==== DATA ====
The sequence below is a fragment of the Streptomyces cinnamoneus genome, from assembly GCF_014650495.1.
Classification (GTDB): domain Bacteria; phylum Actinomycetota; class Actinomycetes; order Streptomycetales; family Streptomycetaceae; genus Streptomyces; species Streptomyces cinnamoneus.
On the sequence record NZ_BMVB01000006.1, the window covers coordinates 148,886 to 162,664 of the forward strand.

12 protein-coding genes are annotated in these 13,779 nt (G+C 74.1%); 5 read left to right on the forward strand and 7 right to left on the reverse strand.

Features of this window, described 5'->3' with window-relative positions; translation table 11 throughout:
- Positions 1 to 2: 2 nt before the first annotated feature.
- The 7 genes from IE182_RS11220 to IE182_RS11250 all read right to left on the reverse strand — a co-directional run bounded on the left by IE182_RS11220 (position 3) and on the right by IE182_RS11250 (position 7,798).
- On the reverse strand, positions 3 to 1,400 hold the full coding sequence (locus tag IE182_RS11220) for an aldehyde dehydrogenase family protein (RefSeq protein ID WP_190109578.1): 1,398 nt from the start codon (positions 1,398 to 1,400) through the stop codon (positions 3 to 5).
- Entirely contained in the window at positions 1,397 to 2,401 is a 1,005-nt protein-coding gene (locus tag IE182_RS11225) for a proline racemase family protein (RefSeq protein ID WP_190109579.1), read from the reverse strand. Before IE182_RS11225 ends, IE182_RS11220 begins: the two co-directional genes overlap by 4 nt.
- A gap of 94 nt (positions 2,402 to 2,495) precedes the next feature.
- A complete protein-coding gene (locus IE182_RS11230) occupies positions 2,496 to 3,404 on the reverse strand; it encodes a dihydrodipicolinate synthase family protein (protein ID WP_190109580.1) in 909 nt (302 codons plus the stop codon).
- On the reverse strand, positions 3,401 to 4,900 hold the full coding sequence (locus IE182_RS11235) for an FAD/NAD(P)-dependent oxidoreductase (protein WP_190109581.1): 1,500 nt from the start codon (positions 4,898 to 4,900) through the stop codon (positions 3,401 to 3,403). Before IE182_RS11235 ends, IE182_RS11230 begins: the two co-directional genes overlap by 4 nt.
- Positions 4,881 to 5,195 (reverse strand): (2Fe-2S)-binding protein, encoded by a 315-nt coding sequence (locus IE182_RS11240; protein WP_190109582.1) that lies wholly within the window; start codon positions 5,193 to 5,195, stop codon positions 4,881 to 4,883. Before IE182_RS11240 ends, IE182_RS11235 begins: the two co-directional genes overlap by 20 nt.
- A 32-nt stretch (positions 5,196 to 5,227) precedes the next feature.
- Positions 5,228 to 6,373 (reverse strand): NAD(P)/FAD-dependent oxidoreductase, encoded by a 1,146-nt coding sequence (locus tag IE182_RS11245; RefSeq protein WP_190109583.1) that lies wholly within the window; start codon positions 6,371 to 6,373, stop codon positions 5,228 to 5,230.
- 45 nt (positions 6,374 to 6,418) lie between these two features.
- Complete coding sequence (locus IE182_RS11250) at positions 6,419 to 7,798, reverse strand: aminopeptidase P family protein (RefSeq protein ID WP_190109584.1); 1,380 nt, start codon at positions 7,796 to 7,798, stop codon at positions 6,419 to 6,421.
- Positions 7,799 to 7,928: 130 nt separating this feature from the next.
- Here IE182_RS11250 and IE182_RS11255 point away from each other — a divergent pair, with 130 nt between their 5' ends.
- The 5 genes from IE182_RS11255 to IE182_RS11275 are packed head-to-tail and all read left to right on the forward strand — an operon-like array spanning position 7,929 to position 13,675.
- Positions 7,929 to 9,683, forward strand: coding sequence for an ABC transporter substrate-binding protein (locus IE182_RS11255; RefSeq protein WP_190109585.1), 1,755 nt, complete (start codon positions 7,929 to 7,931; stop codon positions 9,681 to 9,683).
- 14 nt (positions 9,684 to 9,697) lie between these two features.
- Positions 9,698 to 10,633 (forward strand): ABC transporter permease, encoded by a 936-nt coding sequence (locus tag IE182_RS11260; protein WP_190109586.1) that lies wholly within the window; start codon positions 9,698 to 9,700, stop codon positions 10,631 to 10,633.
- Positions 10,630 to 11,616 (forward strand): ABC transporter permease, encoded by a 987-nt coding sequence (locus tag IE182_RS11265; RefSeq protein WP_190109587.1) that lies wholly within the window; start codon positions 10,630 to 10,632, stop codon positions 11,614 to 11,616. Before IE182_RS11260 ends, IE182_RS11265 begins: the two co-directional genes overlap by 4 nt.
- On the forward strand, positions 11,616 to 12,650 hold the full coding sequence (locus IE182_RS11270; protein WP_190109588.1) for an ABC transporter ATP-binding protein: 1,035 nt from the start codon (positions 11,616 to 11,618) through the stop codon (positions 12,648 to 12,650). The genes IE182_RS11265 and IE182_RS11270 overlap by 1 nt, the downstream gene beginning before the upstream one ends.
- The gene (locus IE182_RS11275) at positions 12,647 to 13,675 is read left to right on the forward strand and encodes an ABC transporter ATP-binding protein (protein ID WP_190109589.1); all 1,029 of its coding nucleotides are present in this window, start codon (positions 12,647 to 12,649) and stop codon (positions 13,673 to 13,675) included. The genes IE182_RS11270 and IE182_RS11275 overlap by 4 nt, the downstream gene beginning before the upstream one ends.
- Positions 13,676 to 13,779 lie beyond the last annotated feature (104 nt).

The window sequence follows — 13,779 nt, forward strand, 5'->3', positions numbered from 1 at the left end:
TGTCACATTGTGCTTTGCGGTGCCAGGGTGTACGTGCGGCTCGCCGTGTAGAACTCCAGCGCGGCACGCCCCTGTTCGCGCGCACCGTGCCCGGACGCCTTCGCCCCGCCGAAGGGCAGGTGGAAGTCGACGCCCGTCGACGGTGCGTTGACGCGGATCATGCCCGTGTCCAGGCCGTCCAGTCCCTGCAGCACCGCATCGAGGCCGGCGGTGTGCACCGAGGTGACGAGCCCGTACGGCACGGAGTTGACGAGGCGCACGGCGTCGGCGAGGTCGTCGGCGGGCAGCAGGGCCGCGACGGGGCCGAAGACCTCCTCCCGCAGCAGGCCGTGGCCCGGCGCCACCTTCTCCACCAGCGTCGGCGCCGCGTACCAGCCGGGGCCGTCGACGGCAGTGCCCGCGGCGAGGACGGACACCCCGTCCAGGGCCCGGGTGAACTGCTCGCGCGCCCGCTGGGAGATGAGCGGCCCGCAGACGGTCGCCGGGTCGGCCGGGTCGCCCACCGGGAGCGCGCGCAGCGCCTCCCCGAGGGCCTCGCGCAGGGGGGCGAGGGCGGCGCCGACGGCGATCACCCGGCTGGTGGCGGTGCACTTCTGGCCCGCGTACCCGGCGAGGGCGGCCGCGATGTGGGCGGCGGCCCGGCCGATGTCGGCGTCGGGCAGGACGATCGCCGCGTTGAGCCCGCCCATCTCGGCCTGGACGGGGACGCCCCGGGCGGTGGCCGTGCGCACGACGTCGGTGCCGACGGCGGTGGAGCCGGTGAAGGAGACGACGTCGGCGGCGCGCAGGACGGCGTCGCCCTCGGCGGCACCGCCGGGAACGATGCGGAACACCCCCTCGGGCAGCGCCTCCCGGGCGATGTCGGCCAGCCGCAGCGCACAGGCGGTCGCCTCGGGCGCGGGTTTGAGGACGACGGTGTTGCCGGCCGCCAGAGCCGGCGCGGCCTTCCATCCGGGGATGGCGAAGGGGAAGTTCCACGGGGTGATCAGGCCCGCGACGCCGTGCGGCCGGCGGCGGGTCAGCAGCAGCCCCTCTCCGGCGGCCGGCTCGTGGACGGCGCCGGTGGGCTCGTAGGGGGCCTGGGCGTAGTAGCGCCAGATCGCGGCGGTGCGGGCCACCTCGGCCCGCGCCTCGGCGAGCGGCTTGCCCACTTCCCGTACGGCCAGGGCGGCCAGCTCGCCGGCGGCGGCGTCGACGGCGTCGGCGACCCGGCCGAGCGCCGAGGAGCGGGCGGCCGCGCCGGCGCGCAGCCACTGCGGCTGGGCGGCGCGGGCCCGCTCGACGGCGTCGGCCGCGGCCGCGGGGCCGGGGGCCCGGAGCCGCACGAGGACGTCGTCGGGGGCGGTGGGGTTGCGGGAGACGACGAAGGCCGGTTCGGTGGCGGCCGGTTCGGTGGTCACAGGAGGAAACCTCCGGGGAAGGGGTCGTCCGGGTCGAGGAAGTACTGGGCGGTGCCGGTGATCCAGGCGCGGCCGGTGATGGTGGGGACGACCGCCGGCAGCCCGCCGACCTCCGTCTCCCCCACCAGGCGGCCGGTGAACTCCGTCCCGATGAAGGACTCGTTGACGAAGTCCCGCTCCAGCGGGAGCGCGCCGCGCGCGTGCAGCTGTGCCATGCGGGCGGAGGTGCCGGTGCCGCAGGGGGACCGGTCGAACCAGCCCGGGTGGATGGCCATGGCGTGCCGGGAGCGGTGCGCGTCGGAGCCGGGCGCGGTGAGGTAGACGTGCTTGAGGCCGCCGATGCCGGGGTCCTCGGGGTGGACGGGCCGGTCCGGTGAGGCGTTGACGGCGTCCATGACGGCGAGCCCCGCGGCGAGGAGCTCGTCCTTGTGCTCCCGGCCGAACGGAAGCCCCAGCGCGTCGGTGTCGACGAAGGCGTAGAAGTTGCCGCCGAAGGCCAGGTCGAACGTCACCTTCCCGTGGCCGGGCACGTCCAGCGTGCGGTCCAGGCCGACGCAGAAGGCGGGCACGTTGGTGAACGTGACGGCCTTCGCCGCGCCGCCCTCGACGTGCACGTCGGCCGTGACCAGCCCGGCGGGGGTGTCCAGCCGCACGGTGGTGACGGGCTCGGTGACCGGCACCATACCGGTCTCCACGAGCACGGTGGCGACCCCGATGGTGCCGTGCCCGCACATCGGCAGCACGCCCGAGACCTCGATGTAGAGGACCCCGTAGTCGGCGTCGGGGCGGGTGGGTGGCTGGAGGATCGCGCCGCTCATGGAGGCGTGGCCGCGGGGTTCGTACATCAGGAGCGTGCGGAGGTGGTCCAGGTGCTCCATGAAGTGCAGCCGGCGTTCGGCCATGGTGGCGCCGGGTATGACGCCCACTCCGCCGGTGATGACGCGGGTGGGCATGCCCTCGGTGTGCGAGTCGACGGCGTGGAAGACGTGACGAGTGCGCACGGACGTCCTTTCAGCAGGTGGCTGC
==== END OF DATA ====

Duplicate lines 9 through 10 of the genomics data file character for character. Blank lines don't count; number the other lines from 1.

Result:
- Entirely contained in the window at positions 1,397 to 2,401 is a 1,005-nt protein-coding gene (locus tag IE182_RS11225) for a proline racemase family protein (RefSeq protein ID WP_190109579.1), read from the reverse strand. Before IE182_RS11225 ends, IE182_RS11220 begins: the two co-directional genes overlap by 4 nt.
- A gap of 94 nt (positions 2,402 to 2,495) precedes the next feature.